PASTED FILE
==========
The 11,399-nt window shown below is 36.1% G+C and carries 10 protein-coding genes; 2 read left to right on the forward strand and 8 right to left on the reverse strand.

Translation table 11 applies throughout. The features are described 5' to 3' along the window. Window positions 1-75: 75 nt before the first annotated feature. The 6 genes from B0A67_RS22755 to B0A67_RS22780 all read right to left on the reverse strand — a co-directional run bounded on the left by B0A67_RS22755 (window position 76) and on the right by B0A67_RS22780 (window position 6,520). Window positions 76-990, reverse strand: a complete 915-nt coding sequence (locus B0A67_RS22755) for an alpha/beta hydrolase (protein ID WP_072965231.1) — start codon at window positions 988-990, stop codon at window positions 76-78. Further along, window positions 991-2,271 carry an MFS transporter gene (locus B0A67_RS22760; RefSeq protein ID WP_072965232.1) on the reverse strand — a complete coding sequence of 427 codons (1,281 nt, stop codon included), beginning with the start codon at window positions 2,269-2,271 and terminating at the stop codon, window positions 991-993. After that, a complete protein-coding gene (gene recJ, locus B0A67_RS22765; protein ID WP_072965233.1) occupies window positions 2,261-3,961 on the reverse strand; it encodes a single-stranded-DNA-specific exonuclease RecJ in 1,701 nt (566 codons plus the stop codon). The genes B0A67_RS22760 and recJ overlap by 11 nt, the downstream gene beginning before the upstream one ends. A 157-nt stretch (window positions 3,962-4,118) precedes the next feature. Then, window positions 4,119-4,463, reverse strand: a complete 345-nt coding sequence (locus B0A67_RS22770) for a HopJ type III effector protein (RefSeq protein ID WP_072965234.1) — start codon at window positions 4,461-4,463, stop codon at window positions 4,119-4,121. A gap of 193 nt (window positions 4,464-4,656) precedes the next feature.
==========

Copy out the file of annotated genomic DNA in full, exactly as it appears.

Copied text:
The 11,399-nt window shown below is 36.1% G+C and carries 10 protein-coding genes; 2 read left to right on the forward strand and 8 right to left on the reverse strand.

Translation table 11 applies throughout. The features are described 5' to 3' along the window. Window positions 1-75: 75 nt before the first annotated feature. The 6 genes from B0A67_RS22755 to B0A67_RS22780 all read right to left on the reverse strand — a co-directional run bounded on the left by B0A67_RS22755 (window position 76) and on the right by B0A67_RS22780 (window position 6,520). Window positions 76-990, reverse strand: a complete 915-nt coding sequence (locus B0A67_RS22755) for an alpha/beta hydrolase (protein ID WP_072965231.1) — start codon at window positions 988-990, stop codon at window positions 76-78. Further along, window positions 991-2,271 carry an MFS transporter gene (locus B0A67_RS22760; RefSeq protein ID WP_072965232.1) on the reverse strand — a complete coding sequence of 427 codons (1,281 nt, stop codon included), beginning with the start codon at window positions 2,269-2,271 and terminating at the stop codon, window positions 991-993. After that, a complete protein-coding gene (gene recJ, locus B0A67_RS22765; protein ID WP_072965233.1) occupies window positions 2,261-3,961 on the reverse strand; it encodes a single-stranded-DNA-specific exonuclease RecJ in 1,701 nt (566 codons plus the stop codon). The genes B0A67_RS22760 and recJ overlap by 11 nt, the downstream gene beginning before the upstream one ends. A 157-nt stretch (window positions 3,962-4,118) precedes the next feature. Then, window positions 4,119-4,463, reverse strand: a complete 345-nt coding sequence (locus B0A67_RS22770) for a HopJ type III effector protein (RefSeq protein ID WP_072965234.1) — start codon at window positions 4,461-4,463, stop codon at window positions 4,119-4,121. A gap of 193 nt (window positions 4,464-4,656) precedes the next feature.